I’ve been AWOL from the blogging world for quite awhile. Been busy for the past few weeks; working on another ITC white paper about RAC, assembled and delivered some internal 11g presentations and right now I’m in DC working with a client… all that has added up and kept me from blogging much.
I had the privilege to attend two days of partner training downtown in Chicago right before 11g was released. In fact Greg Pike from Piocon was in the same class with me and blogged about it a few weeks ago (part one and part two). There was quite a bit of information packed into the class and most of it is available right in the manuals on OTN so it’s fair game for blogging. I would strongly recommend reading his posts – they provide a really good overview of 11g new features.
I personally filled 16 sheets of notebook paper during the course of both days and so I’ll try to get a few of my highlights into this post.
They had a sales briefing at the very beginning but I skipped it (I’m more interested in the technical aspects). However it did seem like someone mentioned that a major theme for 11g will be agility. Trying to piggyback on the whole Agile coding thing I guess.
Here’s one way of breaking down many of new features into categories:
|High Availability||Data Guard|
|Grid and OLTP||RAC|
|VLDB and ILM||Partitioning|
|BI and DW||ETL Options|
|Mgmt and Change||Mgmt Packs|
Flashback Data Archive / Total Recall
There’s two big caveats with this feature in my opinion. But before I can explain that, a bit about how it works.
First, you pick a tablespace in which to “archive” undo data. When you enable flashback data archive for an object you specify the archive tablespace. Once this is setup, a new background process called FBDA wakes up every so often (default is every 5 minutes but it tunes itself somehow) and copies data from the rollback segments into the flashback tablespace(s).
The two big caveats both revolve around the fact that this feature is architected to GURANTEE data retention:
In order to make any major changes – including nearly any DDL – you must delete your entire history for the object. I don’t know if there’s any way to export or save the history but it didn’t sound like it. This sounds like a big weakness to me.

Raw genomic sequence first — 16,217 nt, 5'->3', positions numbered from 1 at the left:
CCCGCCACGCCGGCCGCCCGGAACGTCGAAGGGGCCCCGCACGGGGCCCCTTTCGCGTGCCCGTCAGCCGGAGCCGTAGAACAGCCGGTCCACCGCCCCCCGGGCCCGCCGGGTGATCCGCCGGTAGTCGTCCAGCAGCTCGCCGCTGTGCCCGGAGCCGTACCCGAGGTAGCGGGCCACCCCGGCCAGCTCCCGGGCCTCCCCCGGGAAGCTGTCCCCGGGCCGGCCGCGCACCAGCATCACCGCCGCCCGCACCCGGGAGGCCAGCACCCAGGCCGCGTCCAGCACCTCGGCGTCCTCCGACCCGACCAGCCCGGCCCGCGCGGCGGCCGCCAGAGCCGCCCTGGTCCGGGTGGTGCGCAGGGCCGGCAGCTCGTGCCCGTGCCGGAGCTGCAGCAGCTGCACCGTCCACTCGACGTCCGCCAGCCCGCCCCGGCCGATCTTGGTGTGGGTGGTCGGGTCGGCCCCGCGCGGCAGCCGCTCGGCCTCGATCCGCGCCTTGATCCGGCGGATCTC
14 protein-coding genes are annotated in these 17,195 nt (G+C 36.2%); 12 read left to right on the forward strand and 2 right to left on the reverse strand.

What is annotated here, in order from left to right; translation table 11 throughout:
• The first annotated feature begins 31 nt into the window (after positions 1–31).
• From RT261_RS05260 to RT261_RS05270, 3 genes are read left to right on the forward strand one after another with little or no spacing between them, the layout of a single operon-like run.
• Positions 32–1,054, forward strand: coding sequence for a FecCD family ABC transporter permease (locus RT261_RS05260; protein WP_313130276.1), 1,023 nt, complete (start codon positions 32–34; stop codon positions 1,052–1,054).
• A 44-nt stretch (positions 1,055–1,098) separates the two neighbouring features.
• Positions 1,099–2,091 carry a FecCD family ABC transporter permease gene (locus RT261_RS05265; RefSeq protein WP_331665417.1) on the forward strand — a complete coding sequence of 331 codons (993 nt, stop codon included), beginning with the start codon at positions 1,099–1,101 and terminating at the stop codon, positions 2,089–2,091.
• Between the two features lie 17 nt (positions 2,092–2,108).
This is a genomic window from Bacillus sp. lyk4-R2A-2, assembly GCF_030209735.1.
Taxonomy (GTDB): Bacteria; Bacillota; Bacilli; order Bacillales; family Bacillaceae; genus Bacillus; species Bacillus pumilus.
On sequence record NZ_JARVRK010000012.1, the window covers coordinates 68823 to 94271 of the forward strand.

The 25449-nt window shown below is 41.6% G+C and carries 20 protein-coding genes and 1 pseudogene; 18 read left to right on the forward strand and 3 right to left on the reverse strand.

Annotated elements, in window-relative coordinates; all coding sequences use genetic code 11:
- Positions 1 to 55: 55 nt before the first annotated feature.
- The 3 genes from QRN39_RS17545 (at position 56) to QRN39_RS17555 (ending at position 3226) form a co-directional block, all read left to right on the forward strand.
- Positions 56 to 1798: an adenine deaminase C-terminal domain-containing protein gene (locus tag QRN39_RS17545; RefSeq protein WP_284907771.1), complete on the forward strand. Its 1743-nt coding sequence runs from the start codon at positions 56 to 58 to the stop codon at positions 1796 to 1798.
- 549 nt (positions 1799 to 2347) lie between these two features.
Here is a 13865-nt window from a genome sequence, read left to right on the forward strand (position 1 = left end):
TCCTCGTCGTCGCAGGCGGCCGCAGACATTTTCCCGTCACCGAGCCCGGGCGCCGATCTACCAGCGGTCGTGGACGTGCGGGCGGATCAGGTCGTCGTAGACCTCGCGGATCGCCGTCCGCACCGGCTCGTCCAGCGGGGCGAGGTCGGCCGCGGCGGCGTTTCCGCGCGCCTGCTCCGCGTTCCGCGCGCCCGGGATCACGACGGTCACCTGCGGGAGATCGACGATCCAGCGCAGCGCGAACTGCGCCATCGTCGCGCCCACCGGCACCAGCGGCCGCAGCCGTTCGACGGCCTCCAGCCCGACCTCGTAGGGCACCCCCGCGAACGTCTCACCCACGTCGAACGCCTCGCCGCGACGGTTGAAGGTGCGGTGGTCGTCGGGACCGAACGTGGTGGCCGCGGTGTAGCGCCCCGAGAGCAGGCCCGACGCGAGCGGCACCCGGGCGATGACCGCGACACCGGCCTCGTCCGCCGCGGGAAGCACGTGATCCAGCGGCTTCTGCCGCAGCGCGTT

You now have another process – like the log archiver – that could potentially hang the database if there’s no free space. I asked this question point blank during the class and the instructor said that he didn’t know the answer. Seems pretty important to me.
There are two big things and Greg also covered them this in his posts. First, Physical Standby with Real-Time Query: have the database open for query and have it apply logs at the same time. Second is Snapshot Standby – open the database read-write then flash it back and convert it back into a physical standby. This was possible in 10g however the big improvement in 11g is that it’s SO MUCH EASIER!!! I just have to show you how simple it is:
ALTER DATABASE CONVERT TO SNAPSHOT STANDBY; ALTER DATABASE CONVERT TO PHYSICAL STANDBY;
If you’ve ever done this in 10g you realize that we’ve eliminated a BUNCH of steps here. Cool.
Additionally, SQL Apply will now work with more data types.
It is claimed that performance will be up to twice as fast just from upgrading 10.2 -> 11.1.
New flashback feature – will flashback a transaction and all “dependent” transactions.
Great new feature – you can now backup a single file in parallel. Also, it is claimed that compression will be much faster.
Adding column with default value
Another cool new feature – if you’ve ever added a new column with a default value you know that Oracle goes out there and writes the value to every row in the database – which can take forever. Starting with 11g it’s only a data dictionary change!! Should be nearly instantaneous!
People have already been talking about this in the blogosphere. It’s basically an index that gets maintained but isn’t used by the optimizer. Can be used to test the effects of dropping an index while avoiding having to rebuild it if you want it back.